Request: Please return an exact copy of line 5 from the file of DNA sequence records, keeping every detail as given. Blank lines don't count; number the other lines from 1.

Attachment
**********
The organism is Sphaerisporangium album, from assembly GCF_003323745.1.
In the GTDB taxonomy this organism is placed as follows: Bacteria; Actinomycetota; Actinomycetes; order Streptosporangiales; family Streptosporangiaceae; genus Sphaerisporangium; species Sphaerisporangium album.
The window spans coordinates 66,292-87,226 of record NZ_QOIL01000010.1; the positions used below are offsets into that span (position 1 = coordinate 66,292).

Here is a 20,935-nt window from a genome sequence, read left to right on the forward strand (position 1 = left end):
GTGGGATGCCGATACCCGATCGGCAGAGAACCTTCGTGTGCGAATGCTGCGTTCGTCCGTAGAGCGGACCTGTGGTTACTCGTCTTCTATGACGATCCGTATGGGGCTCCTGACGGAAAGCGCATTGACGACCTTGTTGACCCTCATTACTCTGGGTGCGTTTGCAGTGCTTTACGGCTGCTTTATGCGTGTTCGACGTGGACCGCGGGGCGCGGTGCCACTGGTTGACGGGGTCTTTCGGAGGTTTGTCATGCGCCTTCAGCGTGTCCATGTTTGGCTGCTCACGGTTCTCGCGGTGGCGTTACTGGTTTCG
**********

GTGGGATGCCGATACCCGATCGGCAGAGAACCTTCGTGTGCGAATGCTGCGTTCGTCCGTAGAGCGGACCTGTGGTTACTCGTCTTCTATGACGATCCGTATGGGGCTCCTGACGGAAAGCGCATTGACGACCTTGTTGACCCTCATTACTCTGGGTGCGTTTGCAGTGCTTTACGGCTGCTTTATGCGTGTTCGACGTGGACCGCGGGGCGCGGTGCCACTGGTTGACGGGGTCTTTCGGAGGTTTGTCATGCGCCTTCAGCGTGTCCATGTTTGGCTGCTCACGGTTCTCGCGGTGGCGTTACTGGTTTCG